by Good Dog People February 03, 2022 4 min read

Bad doggy breath is often the first sign of poor oral health but it doesn’t stop there. Bacteria in the mouth can spread to other parts of the body, causing infections and inflammations. Plaque and tartar build-up on your pet’s teeth can do irreversible damage to both his oral and heart health. Let’s take a look at some of the best practices in proper dental care for dogs.

Tartar vs Plaque: Is there a difference?

Plaque is a yellow film of bacteria that covers the dog’s teeth and can be removed by regular brushing. If plaque sits on the teeth for too long, it hardens and becomes tartar. Tartar usually has a darker colour and can only be removed through professional dental scaling. Tartar build up will irritate the gums, causing receding gums and inflammation (gingivitis).

Today, it is estimated that over 70% of dogs have some degree of gum disease by their second year of life. A dog’s diet and dental care routine plays a major role here.

Signs of gum disease to look out for:

  • Red, inflamed gums
  • Stinky breath
  • Bleeding gums
  • Receding gums

Your Guide to Doggy Dental Care

How to take care of your dog’s teeth and gums

The gold standard is to brush daily or at least 3 to 4 times weekly for healthy dog teeth and gums. The TropiClean Fresh Breath - Oral Care Kit (Toothbrush, Finger Brush & Gel) for Dogs comes with both a normal toothbrush and a finger brush. If your pup is new to teeth brushing, start with the finger brush. The shorter bristles may not be as effective as a regular toothbrush but it’s a good training tool to get your pup used to the brushing motion.

Do NOT use human toothbrushes and toothpaste on dogs! The human toothbrush bristles are too hard and will hurt the dog’s gums. Our human toothpaste is made with detergents, fluoride, sodium lauryl sulphate and artificial sweeteners like xylitol that can be harmful if swallowed by dogs.  

Your Guide to Doggy Dental Care

Dental wipes like the TropiClean Fresh Breath Dental Wipes For Dogs is another good option to start with for dogs new to brushing. Take a piece of wipe, wrap it around your finger and wipe the gunk off your pup’s teeth.

In an event that brushing or wiping is not an option at all, you can consider using a no-brushing dental gel. Apply the Tropiclean Fresh Breath - No Brushing Clean Teeth Gel for Dogs (Berry Fresh). After application, you'll notice your pup licking their lips repeatedly. This actually helps to coat the gel unto the dog’s teeth and gums. Do not give food and water for 30 minutes before and after application for maximum effect.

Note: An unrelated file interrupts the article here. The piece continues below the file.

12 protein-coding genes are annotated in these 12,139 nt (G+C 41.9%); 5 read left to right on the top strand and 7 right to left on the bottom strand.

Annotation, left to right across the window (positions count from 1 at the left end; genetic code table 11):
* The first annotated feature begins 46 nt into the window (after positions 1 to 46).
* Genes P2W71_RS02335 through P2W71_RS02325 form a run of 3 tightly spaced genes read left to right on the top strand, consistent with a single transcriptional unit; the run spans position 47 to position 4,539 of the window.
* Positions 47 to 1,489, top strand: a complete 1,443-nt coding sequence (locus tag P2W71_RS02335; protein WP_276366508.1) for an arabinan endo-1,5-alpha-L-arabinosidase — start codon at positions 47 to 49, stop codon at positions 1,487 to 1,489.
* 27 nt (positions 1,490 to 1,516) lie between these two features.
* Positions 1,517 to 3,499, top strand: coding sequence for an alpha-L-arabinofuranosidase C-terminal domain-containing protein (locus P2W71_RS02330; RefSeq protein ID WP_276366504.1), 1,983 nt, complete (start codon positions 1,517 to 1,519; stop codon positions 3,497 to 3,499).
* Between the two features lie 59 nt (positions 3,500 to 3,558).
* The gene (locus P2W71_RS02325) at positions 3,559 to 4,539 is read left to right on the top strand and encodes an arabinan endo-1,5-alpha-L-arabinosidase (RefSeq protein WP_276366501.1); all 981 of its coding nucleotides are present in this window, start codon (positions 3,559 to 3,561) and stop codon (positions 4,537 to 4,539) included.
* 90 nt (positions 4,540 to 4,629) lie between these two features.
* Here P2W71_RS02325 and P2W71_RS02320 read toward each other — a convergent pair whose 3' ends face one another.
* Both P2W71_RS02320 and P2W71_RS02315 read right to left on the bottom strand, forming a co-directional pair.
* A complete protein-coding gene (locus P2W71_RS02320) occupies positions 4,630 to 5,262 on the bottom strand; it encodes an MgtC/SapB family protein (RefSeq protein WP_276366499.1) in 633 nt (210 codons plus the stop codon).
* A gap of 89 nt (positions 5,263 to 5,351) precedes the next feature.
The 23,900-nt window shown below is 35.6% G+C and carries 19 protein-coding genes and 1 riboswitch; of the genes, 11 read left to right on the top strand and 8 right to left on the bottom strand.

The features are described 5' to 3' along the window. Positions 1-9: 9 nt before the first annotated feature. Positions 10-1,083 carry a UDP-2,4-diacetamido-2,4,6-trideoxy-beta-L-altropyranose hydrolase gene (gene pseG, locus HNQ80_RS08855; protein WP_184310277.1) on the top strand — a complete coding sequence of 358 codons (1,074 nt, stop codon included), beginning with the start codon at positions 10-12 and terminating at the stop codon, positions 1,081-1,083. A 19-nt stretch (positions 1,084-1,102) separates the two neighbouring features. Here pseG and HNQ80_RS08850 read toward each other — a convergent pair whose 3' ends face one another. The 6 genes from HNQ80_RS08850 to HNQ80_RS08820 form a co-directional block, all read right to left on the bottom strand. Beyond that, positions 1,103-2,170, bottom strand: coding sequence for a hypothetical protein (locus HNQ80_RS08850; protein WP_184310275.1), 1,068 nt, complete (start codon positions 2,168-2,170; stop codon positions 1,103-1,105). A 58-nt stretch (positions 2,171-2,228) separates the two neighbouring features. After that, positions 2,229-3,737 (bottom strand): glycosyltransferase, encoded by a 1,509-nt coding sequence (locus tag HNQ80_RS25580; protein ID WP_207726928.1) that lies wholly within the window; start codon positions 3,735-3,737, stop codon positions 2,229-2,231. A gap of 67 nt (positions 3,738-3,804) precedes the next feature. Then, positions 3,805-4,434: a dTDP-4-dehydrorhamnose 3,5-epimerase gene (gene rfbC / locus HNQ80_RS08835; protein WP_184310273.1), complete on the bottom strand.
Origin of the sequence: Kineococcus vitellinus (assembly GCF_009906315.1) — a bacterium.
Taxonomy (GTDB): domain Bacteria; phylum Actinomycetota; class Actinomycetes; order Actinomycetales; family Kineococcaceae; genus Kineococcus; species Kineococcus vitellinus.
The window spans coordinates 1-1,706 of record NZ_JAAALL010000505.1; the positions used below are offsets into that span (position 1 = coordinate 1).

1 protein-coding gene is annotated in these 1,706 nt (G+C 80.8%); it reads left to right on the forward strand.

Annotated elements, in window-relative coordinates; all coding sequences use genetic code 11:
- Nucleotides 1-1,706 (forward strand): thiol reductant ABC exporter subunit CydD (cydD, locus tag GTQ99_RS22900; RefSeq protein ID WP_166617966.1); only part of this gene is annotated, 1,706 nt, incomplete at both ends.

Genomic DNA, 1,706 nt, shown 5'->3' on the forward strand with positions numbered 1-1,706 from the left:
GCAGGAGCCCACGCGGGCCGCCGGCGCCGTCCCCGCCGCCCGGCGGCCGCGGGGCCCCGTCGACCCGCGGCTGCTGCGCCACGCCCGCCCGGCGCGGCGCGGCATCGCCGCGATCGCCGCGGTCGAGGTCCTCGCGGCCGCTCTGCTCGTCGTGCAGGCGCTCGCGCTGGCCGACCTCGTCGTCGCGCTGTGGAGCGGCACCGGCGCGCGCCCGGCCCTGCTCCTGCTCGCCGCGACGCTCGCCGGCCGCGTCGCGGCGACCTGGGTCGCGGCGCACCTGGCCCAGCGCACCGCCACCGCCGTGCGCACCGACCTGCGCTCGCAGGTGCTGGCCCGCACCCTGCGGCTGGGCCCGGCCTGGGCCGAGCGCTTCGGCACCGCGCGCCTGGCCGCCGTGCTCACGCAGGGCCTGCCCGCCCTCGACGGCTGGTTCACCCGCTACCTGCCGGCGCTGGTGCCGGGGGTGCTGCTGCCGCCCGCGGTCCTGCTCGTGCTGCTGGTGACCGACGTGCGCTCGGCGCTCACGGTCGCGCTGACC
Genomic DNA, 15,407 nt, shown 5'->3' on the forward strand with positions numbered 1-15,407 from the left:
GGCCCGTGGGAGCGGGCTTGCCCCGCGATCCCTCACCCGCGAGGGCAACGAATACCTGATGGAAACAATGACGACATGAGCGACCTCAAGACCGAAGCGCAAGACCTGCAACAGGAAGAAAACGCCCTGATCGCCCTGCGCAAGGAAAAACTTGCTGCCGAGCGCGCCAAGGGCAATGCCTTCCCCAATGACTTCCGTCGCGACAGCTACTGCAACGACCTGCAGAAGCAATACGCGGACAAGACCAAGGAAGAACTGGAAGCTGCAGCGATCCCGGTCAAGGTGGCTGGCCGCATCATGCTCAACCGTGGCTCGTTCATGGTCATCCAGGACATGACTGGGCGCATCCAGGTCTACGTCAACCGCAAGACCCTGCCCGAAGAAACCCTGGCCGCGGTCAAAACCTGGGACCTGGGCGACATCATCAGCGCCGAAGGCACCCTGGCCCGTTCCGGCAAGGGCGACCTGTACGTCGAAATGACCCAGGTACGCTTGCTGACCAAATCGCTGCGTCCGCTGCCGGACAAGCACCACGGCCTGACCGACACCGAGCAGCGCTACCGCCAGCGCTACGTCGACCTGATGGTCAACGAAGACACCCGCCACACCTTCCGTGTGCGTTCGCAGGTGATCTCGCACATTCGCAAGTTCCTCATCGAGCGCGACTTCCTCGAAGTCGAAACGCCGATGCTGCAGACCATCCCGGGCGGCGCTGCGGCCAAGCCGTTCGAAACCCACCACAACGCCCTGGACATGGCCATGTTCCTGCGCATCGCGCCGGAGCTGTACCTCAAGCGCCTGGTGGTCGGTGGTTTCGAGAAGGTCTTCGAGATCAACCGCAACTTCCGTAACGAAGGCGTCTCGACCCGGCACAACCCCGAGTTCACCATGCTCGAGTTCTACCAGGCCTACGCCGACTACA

Finally, there’s the dental rinse. Dental rinses are not meant to replace brushing. They contain enzymes that slow down plaque and bacteria build up. It’s a good complement to brushing if you are not able to brush regularly. However, dogs with sensitive tummy may not react well to water additives. Tropiclean Fresh Breath - No Brushing Water Additive for Dogs.  

Your Guide to Doggy Dental Care

For bad breath, the Tropiclean Fresh Breath - No Brushing Oral Care Spray for Dogs (Peanut Butter) will quickly freshens breath. Again, this cannot replace regular brushing. If bad breath persists, it can be one of the first signs of oral disease. Check for signs of gum disease and arrange to visit the vet for a more thorough examination.

Professional Dental Scaling

It is recommended to visit the vet once yearly for an oral exam. Based on the vet’s findings, they may recommend a dental treatment. Prior to the oral exam and cleaning, your pup will undergo a physical exam and blood tests to ensure she can be safely anesthetized for the procedure. Veterinary dental cleanings require general anaesthesia and that is because it’s dangerous to use sharp instruments in the mouth of a conscious animal.

Your pup should begin recovering from the anaesthetic within a few hours, though it can take up to 48 hours to fully recover. During this time, your pup will most likely seem drowsy.

Dog dental cleaning costs in Singapore usually start from SGD$250 for small breed dogs. The starting cost differs according to the breed and condition of the dog’s oral health. Do take note that consultation fees, the costs of blood tests or other diagnostic tests are usually not included in the dental cleaning cost.

Your Guide to Doggy Dental Care

A Dental Care-Friendly Diet

A nutritionally balanced diet is the first step to a healthy mouth. Just like humans, your pup needs adequate calcium and zinc for healthy teeth and gums. Most commercial dog food is designed to be nutritionally balanced. However, depending on your pup’s breed, age and existing health condition, additional nutrients may be required. Discuss with your vet if you suspect your pup may need additional minerals or antioxidants for better dental health.

Some food items like raw meaty bones can help to prevent plaque formation. Raw bones act as a kind of natural toothbrush and dental floss. In our next article, we will be highlighting some natural foods and treats that can help to control plaque formation.

Your Guide to Doggy Dental Care

Remember, proper dental care starts at home and it will help to promote a healthier life for your dogs. Do brush up, at least 3 to 4 times weekly. If brushing is not possible, consider one of the other no-brushing dental care solutions and visit the vet yearly for a thorough oral examination to maintain the dental hygiene for your dogs!

Katherine Khoo
Katherine is a Pet Nutrition Specialist and GDP’s Pet Wellness Advisor. She is committed to helping pet owners make informed dietary and lifestyle choices in nurturing healthy pets. Katherine is also a practicing Nutritional Therapist (human nutrition) and have been helping hundreds of clients to heal naturally with nutrients.

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